COMMENTARY: Lack of transparency and accountability mars run-up to election of new Prime Minister

    COMMENTARY The lack of information and statement to update the public on what the newly elected 26 MPs are doing in the lead up to Tonga’s premiership election is unacceptable.

    St George Palace at Pangai Si’i. Photo/Kaniva Tonga (Kalino Lātū)

    This is the country’s most important election and news of what is happening is being kept secret from the public. The situation does not help promote the mechanisms of transparency, good governance and accountability laid out in Tongan law.

    An interim Cabinet minister told Kaniva News this morning  that all MPs, including the Nobles were meeting to decide on the best option for them to elect the best Prime Minister and his new Cabinet.

    Some media have produced well informed speculation about what might happen, but there is too much danger of unfounded rumours spreading online.

    After the election on November 18 the only information that came out from a few of the newly elected MPs were votes of thanks for being elected to Parliament and they were only posted to Facebook.

    The political system for electing the Prime Minister is undemocratic because of the involvement of the nobility MPs who were only voted into parliament by  their 33 members. In New Zealand, although its voters would not elect their prime minister like the US presidential election, its party system election allows voters to vote for the prime minister’s political party making their election democratic.

    Concerns about new PM

    At the moment there is strong concern about who will be the new Prime Minister. There is a possibility Pōhiva Tu’i’onetoa will be elected PM again because of what appear to be binding documents between him and his former Cabinet ministers and the nobles under his PAK Party agreements. But there are also rumours that the new MPs want a new PM,  not Hon. Tu’i’onetoa.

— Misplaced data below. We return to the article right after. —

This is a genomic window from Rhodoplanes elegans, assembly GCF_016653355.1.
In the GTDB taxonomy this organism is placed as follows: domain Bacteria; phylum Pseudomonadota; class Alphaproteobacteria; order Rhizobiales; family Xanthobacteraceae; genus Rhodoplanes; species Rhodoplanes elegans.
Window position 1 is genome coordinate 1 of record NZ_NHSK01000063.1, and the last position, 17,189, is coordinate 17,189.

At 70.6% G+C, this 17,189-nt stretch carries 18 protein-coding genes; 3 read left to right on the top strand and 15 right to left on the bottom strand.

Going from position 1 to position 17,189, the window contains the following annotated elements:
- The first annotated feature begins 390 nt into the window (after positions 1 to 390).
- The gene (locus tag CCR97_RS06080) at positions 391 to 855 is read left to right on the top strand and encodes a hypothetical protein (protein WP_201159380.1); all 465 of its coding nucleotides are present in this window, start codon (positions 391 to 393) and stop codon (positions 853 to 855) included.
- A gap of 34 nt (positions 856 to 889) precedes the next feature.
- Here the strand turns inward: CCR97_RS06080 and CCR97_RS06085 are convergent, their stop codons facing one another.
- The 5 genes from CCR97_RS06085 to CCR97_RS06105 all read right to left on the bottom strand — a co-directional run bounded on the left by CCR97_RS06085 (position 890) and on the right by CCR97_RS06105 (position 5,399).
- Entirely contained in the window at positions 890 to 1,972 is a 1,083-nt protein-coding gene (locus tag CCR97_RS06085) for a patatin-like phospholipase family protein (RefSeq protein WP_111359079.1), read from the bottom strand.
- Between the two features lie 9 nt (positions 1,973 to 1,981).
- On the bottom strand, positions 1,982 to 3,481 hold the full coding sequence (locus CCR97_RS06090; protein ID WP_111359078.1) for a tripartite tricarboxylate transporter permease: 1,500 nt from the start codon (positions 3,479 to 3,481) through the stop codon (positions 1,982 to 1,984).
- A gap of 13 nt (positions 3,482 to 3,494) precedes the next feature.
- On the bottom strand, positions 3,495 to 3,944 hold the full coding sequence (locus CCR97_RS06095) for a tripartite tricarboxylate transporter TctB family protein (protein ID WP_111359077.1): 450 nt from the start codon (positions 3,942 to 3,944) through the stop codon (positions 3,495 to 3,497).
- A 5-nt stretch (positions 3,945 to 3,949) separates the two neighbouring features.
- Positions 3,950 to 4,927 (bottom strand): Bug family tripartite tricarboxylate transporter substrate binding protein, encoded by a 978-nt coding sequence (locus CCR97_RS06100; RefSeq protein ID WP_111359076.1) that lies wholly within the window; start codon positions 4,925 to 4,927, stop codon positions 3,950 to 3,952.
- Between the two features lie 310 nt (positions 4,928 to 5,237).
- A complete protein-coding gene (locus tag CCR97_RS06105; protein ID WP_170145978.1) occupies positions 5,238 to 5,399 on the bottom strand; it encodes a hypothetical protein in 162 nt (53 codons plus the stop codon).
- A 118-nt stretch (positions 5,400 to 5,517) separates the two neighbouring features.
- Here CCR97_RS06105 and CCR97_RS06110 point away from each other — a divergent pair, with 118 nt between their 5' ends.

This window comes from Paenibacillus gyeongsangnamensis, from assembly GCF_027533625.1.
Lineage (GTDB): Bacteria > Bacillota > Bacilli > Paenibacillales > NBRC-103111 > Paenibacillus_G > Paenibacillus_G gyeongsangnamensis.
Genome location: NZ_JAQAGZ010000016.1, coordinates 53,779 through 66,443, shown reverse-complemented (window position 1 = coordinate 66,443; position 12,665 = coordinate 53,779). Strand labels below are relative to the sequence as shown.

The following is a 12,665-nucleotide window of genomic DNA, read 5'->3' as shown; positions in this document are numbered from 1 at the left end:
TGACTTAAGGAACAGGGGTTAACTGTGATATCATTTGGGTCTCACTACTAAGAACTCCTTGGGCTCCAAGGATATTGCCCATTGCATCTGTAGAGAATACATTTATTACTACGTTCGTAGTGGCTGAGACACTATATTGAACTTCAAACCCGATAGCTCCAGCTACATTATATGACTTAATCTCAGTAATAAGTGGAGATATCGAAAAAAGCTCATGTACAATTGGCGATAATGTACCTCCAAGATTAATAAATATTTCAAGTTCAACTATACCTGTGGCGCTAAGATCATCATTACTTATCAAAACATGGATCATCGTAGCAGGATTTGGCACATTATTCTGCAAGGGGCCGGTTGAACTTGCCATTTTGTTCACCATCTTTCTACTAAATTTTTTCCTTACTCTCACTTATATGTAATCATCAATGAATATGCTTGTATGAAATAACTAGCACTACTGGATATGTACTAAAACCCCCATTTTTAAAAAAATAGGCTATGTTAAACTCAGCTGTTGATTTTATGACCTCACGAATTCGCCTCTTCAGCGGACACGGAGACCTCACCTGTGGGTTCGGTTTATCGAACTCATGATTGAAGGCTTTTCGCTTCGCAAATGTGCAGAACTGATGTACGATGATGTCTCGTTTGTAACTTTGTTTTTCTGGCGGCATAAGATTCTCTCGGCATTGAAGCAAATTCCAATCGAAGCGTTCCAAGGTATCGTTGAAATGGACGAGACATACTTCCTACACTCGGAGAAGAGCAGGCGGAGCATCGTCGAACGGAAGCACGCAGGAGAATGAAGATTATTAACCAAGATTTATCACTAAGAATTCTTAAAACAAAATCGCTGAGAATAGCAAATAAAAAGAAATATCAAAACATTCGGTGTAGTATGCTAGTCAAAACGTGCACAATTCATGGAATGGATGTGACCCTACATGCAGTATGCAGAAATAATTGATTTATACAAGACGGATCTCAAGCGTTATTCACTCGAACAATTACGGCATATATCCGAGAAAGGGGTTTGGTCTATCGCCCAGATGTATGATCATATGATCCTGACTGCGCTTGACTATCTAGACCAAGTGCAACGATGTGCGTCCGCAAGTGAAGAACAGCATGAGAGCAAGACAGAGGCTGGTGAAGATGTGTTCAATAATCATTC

The local news media has been heavily criticised for its failure to update the public. They were also criticised for their failure to announce the provisional results of the elections on November 18 from the polling booths as soon as they became available. The results were finally announced about 11.30pm, eight hours after the polling booths closed.

    By that time  the public was already well aware of the results in the afternoon because they had been announced at the polling booths. While there were complaints on social media for the time it took for the results to be officially announced, FM 87.5 announcer kept on saying they already had the provisional results, but they had to wait for the election supervisor.

    Former Manager of the Tonga Broadcasting Commission, ‘Ahongalu Fusimālohi, reportedly said he felt the local media, especially FM87.5 and the TBC were told by the government to only release the official results. Fusimālohi said this was unacceptable.

    Fusimālohi criticised the media’s actions and said it was the norm in the past that TBC had to release the unofficial results once the polling booths announced their results. It did not have to wait for the election supervisor to announce the official results.

    He said the problem was that when the media did not announce the preliminary results as soon as they become available the public would be skeptical about the outcome.

    Nobility MPs

    Veteran journalist and publisher Kalafi Moala reportedly said the situation about the newly elected MPs came about because the general election results were being recounted on Friday after complaints were lodged with the election supervisor. This meant nothing would be released until the recount was finished.

    Moala said he had received unconfirmed reports that the MPs representing the nobility had decided they would not accept any offer of Cabinet posts from the people’s MPs. He said the Nobles wanted to leave the running of the government to the people’s MPs alone. Moala said this meant a new Cabinet would be people’s elected MPs only and there were rumours the new cabinet would not appoint any new minister from outside the MPs.

    2 COMMENTS

    1. No one is obligated to deal with the press … the press as a business, like any other business must do their own homework.

    2. 1. New Zealand voters do not vote in their Prime Minister either. Majority rules. The Governor General confirms and appoints the Leader of the party with the most votes. 2. In the lead up to the General Election both local and diaspora media could have profiled candidates.

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